What's the one thing that could be changed in your school that would increase student achievement? Smaller class sizes? Better facilities? Less standardized testing? All of these improvements would make teachers, students, and parents happier and could increase student achievement. But none of these strategies directly impact students. Wouldn’t we do better to design strategies that are student-centered? Welcome to IMPACT 2013!For one week in June, 19 teachers came together to learn more about three student-centered strategies: project-based learning, engaging technology tools, and teaching students how to communicate effectively through speech. Each of these initiatives requires students to critically think and share their thoughts with others.Project-based learning (PBL) is different than just doing projects. Our IMPACT 2013 group learned about the difference between the two. Projects are fun activities that teachers assign after the learning has occurred. PBL involves deeper inquiry and asks students to answer an open-ended driving question. As they move through a unit, they're learning the essential content they need to know to answer the driving question. Students work in collaborative groups to design a project and then they share their projects with a public audience.To help teachers and students organize and communicate throughout the project development, engaging online tools such as wiki pages can be used. IMPACT 2013 teachers created their own wiki pages for classroom communication with students and teachers. Our friend Erik Palmer walked the teachers through the process and encouraged them to try one new tech tool in their classrooms next year. Check out some of these tools our teachers will be using this year: IMPACT Wiki Page, Vocaroo, Glogster, Little Bird Tales, and Empressr.Erik also presented essential information to help our students become better speakers. PVLEGS stands for Poise, Voice, Life, Eye Contact, Gestures, and Speed. As our students graduate and move into the adult world, effective verbal communication will serve them well. And we should be encouraging and coaching this every day in our classrooms—starting in kindergarten! We created our own rubrics and discussed how to integrate them into what we already do.At the end of our week together, we were equipped to start the next school year with some very specific and practical strategies to increase student achievement in our classrooms. God has blessed our schools with dedicated, loving teachers who want to IMPACT our students. Thank you to all who participated in this fantastic week.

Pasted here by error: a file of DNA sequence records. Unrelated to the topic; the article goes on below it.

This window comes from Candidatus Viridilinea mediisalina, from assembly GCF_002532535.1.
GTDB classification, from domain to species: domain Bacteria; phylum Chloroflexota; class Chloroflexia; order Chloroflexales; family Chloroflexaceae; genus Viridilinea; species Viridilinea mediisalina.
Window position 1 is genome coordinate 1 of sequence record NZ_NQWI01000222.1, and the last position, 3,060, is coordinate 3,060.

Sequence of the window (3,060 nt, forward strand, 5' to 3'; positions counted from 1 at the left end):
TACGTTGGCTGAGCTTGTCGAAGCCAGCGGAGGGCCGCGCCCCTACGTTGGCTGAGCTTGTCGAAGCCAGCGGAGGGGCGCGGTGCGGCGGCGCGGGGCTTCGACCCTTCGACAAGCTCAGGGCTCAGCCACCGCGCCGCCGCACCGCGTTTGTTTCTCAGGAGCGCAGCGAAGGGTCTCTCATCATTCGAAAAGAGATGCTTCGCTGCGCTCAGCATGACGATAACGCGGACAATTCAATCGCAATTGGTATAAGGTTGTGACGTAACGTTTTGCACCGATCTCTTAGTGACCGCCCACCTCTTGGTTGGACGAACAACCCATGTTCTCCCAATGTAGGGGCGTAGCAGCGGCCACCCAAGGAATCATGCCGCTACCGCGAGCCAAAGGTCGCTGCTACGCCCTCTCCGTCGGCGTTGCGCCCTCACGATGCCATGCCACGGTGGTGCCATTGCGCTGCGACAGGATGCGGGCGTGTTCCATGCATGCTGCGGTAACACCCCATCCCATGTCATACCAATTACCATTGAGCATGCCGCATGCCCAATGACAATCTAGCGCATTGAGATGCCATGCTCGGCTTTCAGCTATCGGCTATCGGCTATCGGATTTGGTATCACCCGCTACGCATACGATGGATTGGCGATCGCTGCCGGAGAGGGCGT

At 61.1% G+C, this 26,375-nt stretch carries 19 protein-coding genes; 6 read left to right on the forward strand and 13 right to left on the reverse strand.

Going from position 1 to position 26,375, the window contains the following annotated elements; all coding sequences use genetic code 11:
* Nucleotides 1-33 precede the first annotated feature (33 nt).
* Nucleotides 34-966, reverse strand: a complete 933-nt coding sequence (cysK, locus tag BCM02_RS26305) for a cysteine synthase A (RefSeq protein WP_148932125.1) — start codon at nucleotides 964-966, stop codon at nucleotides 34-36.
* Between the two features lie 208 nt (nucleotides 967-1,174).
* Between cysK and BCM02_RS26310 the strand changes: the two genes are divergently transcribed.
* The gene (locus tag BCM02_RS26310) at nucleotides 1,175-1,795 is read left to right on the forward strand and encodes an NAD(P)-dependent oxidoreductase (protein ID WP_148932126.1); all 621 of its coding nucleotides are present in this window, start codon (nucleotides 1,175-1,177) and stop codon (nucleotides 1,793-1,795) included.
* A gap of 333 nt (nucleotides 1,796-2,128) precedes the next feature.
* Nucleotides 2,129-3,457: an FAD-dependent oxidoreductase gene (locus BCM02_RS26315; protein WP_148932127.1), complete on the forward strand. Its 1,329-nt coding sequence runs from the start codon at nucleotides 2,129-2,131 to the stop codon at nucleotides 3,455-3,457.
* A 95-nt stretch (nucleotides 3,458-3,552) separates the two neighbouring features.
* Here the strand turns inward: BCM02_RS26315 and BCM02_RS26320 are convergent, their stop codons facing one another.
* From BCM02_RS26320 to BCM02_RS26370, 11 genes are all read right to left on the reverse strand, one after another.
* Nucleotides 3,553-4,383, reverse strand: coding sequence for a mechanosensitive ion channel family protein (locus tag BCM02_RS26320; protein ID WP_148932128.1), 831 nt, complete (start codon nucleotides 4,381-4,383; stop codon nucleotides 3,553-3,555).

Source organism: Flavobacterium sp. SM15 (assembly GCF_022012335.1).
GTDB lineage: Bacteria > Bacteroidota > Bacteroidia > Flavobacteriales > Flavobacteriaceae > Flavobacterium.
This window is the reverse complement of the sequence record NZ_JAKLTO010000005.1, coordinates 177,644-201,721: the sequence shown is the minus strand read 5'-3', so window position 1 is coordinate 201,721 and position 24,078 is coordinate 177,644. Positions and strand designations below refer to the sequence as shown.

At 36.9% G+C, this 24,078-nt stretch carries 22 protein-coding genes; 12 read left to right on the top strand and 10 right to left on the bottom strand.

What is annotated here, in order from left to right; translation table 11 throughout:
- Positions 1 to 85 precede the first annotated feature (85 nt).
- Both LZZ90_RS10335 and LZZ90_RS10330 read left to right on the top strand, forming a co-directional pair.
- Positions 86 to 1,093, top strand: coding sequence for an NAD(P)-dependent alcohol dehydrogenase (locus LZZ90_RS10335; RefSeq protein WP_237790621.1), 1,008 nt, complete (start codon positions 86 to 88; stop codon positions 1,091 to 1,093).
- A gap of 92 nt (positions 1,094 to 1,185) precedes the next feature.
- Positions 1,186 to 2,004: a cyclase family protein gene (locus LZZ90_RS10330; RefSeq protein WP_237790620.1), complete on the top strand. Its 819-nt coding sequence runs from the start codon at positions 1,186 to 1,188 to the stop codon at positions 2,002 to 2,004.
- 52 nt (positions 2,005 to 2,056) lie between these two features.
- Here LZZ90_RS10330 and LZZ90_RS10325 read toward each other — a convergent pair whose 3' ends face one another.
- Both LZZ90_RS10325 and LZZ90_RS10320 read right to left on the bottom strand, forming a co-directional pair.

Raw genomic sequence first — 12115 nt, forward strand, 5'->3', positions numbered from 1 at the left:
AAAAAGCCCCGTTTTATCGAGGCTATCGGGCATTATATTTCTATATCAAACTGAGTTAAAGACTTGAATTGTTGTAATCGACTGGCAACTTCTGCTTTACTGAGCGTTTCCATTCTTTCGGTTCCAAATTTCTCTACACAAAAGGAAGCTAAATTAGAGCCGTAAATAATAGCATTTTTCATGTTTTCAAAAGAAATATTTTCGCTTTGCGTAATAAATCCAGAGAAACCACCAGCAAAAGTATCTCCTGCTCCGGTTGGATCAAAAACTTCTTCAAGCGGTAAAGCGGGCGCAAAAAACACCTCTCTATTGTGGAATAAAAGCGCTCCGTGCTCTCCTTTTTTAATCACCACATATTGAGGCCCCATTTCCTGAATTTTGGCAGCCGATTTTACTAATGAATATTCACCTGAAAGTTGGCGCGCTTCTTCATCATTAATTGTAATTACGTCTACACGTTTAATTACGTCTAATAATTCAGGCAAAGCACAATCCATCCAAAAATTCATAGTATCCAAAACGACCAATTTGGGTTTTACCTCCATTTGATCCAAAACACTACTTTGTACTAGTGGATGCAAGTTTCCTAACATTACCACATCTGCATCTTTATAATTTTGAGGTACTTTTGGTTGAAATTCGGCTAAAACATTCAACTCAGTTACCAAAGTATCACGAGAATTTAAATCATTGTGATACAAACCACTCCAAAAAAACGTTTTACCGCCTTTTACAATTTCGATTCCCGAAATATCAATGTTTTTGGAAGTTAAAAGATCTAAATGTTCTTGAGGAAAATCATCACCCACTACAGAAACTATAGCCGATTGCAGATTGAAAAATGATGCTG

Making an IMPACT
Posted on Jun 28, 2013 by Alicia Levitt - Best Practices
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